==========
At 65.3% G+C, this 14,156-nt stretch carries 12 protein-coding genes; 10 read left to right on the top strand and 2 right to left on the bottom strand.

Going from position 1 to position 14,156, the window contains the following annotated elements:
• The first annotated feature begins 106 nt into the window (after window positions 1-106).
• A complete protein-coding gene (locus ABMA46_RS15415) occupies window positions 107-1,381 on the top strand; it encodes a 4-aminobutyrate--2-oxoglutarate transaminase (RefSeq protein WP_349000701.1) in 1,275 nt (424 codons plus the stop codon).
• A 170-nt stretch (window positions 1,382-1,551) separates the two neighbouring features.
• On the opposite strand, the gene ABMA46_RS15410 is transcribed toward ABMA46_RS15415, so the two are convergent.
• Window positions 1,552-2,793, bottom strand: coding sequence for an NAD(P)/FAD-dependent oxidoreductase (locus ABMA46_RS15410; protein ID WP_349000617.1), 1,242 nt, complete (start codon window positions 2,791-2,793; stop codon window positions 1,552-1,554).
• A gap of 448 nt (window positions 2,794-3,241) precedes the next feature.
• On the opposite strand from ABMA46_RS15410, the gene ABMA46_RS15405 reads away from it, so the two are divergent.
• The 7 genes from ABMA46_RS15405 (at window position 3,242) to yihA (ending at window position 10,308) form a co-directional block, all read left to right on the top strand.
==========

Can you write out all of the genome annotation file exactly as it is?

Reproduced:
At 65.3% G+C, this 14,156-nt stretch carries 12 protein-coding genes; 10 read left to right on the top strand and 2 right to left on the bottom strand.

Going from position 1 to position 14,156, the window contains the following annotated elements:
• The first annotated feature begins 106 nt into the window (after window positions 1-106).
• A complete protein-coding gene (locus ABMA46_RS15415) occupies window positions 107-1,381 on the top strand; it encodes a 4-aminobutyrate--2-oxoglutarate transaminase (RefSeq protein WP_349000701.1) in 1,275 nt (424 codons plus the stop codon).
• A 170-nt stretch (window positions 1,382-1,551) separates the two neighbouring features.
• On the opposite strand, the gene ABMA46_RS15410 is transcribed toward ABMA46_RS15415, so the two are convergent.
• Window positions 1,552-2,793, bottom strand: coding sequence for an NAD(P)/FAD-dependent oxidoreductase (locus ABMA46_RS15410; protein ID WP_349000617.1), 1,242 nt, complete (start codon window positions 2,791-2,793; stop codon window positions 1,552-1,554).
• A gap of 448 nt (window positions 2,794-3,241) precedes the next feature.
• On the opposite strand from ABMA46_RS15410, the gene ABMA46_RS15405 reads away from it, so the two are divergent.
• The 7 genes from ABMA46_RS15405 (at window position 3,242) to yihA (ending at window position 10,308) form a co-directional block, all read left to right on the top strand.